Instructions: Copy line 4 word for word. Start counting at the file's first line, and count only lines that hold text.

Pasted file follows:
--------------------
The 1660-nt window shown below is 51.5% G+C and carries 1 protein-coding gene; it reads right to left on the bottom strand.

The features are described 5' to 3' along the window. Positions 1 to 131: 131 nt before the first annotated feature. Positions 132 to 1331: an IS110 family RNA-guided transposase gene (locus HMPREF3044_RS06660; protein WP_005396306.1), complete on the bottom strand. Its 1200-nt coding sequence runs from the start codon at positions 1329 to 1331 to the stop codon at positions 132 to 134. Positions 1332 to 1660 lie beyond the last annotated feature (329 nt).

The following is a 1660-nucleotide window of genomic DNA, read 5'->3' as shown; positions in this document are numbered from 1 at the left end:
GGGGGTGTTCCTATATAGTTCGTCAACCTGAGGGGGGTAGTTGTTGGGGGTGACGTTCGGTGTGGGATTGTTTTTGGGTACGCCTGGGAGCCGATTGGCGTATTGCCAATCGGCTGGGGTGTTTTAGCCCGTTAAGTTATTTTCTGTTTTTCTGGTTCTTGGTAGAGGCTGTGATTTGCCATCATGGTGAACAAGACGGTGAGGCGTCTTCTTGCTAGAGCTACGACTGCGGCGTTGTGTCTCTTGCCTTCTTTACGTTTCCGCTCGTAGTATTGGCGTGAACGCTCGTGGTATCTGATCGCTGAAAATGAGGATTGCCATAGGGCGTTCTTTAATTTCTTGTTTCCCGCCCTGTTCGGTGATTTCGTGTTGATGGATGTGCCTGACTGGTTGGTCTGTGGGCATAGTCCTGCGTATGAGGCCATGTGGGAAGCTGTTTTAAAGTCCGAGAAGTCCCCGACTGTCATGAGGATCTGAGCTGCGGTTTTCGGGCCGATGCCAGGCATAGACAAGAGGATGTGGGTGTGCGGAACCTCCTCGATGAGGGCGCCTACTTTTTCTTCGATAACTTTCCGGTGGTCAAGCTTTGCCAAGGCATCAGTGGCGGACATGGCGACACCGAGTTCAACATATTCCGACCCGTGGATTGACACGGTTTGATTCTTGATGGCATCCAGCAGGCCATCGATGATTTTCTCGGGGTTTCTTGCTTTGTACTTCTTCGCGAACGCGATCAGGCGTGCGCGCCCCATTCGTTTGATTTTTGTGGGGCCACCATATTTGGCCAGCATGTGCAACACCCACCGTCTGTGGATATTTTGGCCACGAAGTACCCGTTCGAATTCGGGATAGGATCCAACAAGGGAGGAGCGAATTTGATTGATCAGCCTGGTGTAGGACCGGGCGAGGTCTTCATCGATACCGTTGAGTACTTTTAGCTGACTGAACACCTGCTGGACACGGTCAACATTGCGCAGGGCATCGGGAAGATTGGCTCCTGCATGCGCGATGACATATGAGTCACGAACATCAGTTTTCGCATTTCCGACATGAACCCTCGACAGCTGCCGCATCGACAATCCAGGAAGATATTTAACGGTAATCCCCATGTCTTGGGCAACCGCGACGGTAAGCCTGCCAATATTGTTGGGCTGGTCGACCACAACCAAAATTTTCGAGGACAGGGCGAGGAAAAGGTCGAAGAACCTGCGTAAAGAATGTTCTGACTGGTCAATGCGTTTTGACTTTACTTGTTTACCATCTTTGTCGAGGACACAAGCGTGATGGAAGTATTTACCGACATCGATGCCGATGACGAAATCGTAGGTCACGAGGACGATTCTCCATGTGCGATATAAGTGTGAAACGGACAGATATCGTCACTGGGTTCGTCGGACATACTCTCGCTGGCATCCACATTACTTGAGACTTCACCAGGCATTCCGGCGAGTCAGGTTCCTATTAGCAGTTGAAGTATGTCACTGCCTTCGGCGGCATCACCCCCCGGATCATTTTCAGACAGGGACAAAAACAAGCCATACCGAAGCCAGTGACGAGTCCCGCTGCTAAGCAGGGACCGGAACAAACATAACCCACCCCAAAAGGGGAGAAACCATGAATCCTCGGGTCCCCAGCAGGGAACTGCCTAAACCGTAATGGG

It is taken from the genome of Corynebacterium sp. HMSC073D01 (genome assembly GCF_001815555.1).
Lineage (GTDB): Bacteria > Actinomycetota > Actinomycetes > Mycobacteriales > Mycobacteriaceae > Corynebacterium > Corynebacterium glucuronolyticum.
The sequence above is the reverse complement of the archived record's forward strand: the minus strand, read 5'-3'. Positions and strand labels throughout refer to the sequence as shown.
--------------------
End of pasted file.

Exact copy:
GGGGGTGTTCCTATATAGTTCGTCAACCTGAGGGGGGTAGTTGTTGGGGGTGACGTTCGGTGTGGGATTGTTTTTGGGTACGCCTGGGAGCCGATTGGCGTATTGCCAATCGGCTGGGGTGTTTTAGCCCGTTAAGTTATTTTCTGTTTTTCTGGTTCTTGGTAGAGGCTGTGATTTGCCATCATGGTGAACAAGACGGTGAGGCGTCTTCTTGCTAGAGCTACGACTGCGGCGTTGTGTCTCTTGCCTTCTTTACGTTTCCGCTCGTAGTATTGGCGTGAACGCTCGTGGTATCTGATCGCTGAAAATGAGGATTGCCATAGGGCGTTCTTTAATTTCTTGTTTCCCGCCCTGTTCGGTGATTTCGTGTTGATGGATGTGCCTGACTGGTTGGTCTGTGGGCATAGTCCTGCGTATGAGGCCATGTGGGAAGCTGTTTTAAAGTCCGAGAAGTCCCCGACTGTCATGAGGATCTGAGCTGCGGTTTTCGGGCCGATGCCAGGCATAGACAAGAGGATGTGGGTGTGCGGAACCTCCTCGATGAGGGCGCCTACTTTTTCTTCGATAACTTTCCGGTGGTCAAGCTTTGCCAAGGCATCAGTGGCGGACATGGCGACACCGAGTTCAACATATTCCGACCCGTGGATTGACACGGTTTGATTCTTGATGGCATCCAGCAGGCCATCGATGATTTTCTCGGGGTTTCTTGCTTTGTACTTCTTCGCGAACGCGATCAGGCGTGCGCGCCCCATTCGTTTGATTTTTGTGGGGCCACCATATTTGGCCAGCATGTGCAACACCCACCGTCTGTGGATATTTTGGCCACGAAGTACCCGTTCGAATTCGGGATAGGATCCAACAAGGGAGGAGCGAATTTGATTGATCAGCCTGGTGTAGGACCGGGCGAGGTCTTCATCGATACCGTTGAGTACTTTTAGCTGACTGAACACCTGCTGGACACGGTCAACATTGCGCAGGGCATCGGGAAGATTGGCTCCTGCATGCGCGATGACATATGAGTCACGAACATCAGTTTTCGCATTTCCGACATGAACCCTCGACAGCTGCCGCATCGACAATCCAGGAAGATATTTAACGGTAATCCCCATGTCTTGGGCAACCGCGACGGTAAGCCTGCCAATATTGTTGGGCTGGTCGACCACAACCAAAATTTTCGAGGACAGGGCGAGGAAAAGGTCGAAGAACCTGCGTAAAGAATGTTCTGACTGGTCAATGCGTTTTGACTTTACTTGTTTACCATCTTTGTCGAGGACACAAGCGTGATGGAAGTATTTACCGACATCGATGCCGATGACGAAATCGTAGGTCACGAGGACGATTCTCCATGTGCGATATAAGTGTGAAACGGACAGATATCGTCACTGGGTTCGTCGGACATACTCTCGCTGGCATCCACATTACTTGAGACTTCACCAGGCATTCCGGCGAGTCAGGTTCCTATTAGCAGTTGAAGTATGTCACTGCCTTCGGCGGCATCACCCCCCGGATCATTTTCAGACAGGGACAAAAACAAGCCATACCGAAGCCAGTGACGAGTCCCGCTGCTAAGCAGGGACCGGAACAAACATAACCCACCCCAAAAGGGGAGAAACCATGAATCCTCGGGTCCCCAGCAGGGAACTGCCTAAACCGTAATGGG